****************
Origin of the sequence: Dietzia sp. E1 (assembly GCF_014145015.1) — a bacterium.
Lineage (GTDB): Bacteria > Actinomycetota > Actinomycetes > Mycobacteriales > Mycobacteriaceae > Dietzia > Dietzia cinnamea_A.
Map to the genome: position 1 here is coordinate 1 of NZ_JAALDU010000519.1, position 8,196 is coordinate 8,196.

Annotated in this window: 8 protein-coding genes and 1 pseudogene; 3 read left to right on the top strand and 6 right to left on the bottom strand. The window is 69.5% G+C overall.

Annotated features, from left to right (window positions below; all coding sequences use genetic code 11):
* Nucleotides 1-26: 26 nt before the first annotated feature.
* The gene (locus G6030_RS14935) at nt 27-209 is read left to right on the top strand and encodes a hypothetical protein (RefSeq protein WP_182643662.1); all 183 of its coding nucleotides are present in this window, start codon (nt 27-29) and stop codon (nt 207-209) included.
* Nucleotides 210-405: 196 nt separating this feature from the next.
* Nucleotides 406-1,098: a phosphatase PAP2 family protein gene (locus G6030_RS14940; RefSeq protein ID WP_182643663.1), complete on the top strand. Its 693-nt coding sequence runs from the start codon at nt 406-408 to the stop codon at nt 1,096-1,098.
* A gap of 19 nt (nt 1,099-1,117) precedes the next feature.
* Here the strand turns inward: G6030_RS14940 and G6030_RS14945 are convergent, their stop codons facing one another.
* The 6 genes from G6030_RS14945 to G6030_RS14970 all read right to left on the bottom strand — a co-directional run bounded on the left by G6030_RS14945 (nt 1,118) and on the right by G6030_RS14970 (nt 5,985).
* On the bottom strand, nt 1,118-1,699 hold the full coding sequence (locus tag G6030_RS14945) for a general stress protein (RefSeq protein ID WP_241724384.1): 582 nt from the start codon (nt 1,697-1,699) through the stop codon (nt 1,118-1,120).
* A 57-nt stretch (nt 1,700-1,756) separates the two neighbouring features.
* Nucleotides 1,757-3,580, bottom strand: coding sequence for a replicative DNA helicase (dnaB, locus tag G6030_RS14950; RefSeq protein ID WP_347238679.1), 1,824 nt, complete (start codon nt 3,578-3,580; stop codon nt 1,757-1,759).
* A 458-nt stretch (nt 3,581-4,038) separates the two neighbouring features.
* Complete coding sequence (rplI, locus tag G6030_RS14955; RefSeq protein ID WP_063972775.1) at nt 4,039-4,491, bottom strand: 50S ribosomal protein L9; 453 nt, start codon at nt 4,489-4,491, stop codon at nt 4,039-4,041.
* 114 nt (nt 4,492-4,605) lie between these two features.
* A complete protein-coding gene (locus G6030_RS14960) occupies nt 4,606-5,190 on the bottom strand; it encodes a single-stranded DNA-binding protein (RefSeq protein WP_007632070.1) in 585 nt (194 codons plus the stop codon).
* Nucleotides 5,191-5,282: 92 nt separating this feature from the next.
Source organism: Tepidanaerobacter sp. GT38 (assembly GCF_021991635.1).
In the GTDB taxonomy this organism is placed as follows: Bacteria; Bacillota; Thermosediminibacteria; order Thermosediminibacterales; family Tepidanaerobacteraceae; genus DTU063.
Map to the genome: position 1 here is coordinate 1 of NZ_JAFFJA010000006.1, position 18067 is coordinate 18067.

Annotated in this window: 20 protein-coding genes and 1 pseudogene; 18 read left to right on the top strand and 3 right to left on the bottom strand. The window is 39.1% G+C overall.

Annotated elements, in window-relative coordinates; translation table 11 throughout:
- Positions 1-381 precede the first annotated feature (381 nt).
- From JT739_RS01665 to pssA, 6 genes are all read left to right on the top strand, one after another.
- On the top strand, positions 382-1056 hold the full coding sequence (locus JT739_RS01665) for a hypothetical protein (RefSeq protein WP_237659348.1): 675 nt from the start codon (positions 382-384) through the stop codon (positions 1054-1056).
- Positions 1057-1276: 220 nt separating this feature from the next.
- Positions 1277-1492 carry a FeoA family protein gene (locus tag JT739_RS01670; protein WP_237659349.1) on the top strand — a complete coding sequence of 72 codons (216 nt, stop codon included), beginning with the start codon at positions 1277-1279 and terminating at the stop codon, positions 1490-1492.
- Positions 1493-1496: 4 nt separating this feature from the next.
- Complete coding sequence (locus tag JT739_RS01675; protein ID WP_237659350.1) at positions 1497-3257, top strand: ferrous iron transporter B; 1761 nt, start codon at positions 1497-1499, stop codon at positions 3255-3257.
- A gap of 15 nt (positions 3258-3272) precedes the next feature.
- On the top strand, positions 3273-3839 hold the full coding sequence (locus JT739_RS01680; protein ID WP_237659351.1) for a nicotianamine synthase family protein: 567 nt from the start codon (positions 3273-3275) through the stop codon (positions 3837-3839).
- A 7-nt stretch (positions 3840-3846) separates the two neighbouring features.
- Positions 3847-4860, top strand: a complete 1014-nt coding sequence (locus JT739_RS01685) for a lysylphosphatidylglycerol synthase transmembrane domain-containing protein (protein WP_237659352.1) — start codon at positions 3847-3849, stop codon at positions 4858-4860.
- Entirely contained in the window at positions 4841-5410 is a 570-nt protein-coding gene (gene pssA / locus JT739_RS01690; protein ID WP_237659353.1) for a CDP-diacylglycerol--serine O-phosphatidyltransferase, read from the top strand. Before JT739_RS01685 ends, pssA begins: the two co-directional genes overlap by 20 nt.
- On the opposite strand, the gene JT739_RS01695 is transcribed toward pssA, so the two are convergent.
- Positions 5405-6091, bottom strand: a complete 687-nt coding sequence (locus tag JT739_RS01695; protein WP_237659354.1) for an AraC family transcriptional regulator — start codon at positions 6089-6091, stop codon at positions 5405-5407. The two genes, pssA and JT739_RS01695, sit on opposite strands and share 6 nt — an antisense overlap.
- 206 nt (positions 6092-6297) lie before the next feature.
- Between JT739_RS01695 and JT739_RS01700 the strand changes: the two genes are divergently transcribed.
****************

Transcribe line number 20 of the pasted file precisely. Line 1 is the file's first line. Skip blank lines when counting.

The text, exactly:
* Nucleotides 5,191-5,282: 92 nt separating this feature from the next.